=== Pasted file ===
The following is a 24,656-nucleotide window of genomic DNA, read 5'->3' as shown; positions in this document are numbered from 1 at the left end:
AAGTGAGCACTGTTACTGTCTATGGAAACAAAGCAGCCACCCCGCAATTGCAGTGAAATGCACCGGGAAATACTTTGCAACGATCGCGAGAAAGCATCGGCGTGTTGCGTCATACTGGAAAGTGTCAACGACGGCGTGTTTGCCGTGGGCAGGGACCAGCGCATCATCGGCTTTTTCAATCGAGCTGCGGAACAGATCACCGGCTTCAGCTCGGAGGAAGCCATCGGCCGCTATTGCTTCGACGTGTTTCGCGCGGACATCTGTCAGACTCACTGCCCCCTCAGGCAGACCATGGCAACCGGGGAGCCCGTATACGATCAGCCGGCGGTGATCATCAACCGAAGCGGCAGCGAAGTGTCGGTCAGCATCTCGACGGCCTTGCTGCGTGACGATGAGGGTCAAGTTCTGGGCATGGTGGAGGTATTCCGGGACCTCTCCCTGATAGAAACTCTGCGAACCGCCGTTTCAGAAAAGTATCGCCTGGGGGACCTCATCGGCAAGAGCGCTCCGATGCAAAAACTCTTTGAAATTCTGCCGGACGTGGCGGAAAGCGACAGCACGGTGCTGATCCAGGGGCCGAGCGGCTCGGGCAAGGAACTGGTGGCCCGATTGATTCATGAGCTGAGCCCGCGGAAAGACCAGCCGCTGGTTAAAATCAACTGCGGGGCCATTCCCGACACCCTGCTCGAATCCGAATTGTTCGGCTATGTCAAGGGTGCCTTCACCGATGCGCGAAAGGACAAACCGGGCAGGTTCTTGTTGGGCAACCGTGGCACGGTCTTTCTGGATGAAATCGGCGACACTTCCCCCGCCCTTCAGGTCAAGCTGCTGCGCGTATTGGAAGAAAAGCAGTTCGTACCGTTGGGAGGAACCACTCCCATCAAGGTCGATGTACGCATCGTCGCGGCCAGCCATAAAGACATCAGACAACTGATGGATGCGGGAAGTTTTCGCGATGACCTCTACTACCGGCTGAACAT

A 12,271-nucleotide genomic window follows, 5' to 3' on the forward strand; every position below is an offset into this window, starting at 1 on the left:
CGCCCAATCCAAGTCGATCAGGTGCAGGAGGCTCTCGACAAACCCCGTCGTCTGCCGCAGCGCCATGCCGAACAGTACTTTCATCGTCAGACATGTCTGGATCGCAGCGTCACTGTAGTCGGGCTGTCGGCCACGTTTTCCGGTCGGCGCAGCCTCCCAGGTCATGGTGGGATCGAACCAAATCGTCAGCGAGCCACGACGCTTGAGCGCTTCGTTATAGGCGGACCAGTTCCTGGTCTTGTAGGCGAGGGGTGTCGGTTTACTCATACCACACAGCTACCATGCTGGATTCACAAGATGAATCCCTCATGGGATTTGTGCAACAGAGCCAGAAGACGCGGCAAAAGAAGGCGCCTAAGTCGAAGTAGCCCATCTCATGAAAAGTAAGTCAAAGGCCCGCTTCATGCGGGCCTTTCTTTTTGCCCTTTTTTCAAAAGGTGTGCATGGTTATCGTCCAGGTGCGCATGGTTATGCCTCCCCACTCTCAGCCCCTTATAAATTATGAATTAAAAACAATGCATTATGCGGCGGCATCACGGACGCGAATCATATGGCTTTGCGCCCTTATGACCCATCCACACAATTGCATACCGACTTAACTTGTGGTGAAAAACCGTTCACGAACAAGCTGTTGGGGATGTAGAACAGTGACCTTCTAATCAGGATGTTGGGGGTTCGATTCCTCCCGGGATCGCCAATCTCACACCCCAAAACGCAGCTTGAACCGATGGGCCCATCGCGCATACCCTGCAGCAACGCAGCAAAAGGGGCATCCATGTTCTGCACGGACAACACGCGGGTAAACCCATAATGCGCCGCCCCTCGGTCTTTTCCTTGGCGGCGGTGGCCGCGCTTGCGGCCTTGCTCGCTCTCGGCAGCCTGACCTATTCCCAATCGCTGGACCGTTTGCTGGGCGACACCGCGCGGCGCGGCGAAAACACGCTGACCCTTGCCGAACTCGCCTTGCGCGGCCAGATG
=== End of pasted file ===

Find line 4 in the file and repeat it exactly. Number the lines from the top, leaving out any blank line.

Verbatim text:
CGCCCAATCCAAGTCGATCAGGTGCAGGAGGCTCTCGACAAACCCCGTCGTCTGCCGCAGCGCCATGCCGAACAGTACTTTCATCGTCAGACATGTCTGGATCGCAGCGTCACTGTAGTCGGGCTGTCGGCCACGTTTTCCGGTCGGCGCAGCCTCCCAGGTCATGGTGGGATCGAACCAAATCGTCAGCGAGCCACGACGCTTGAGCGCTTCGTTATAGGCGGACCAGTTCCTGGTCTTGTAGGCGAGGGGTGTCGGTTTACTCATACCACACAGCTACCATGCTGGATTCACAAGATGAATCCCTCATGGGATTTGTGCAACAGAGCCAGAAGACGCGGCAAAAGAAGGCGCCTAAGTCGAAGTAGCCCATCTCATGAAAAGTAAGTCAAAGGCCCGCTTCATGCGGGCCTTTCTTTTTGCCCTTTTTTCAAAAGGTGTGCATGGTTATCGTCCAGGTGCGCATGGTTATGCCTCCCCACTCTCAGCCCCTTATAAATTATGAATTAAAAACAATGCATTATGCGGCGGCATCACGGACGCGAATCATATGGCTTTGCGCCCTTATGACCCATCCACACAATTGCATACCGACTTAACTTGTGGTGAAAAACCGTTCACGAACAAGCTGTTGGGGATGTAGAACAGTGACCTTCTAATCAGGATGTTGGGGGTTCGATTCCTCCCGGGATCGCCAATCTCACACCCCAAAACGCAGCTTGAACCGATGGGCCCATCGCGCATACCCTGCAGCAACGCAGCAAAAGGGGCATCCATGTTCTGCACGGACAACACGCGGGTAAACCCATAATGCGCCGCCCCTCGGTCTTTTCCTTGGCGGCGGTGGCCGCGCTTGCGGCCTTGCTCGCTCTCGGCAGCCTGACCTATTCCCAATCGCTGGACCGTTTGCTGGGCGACACCGCGCGGCGCGGCGAAAACACGCTGACCCTTGCCGAACTCGCCTTGCGCGGCCAGATG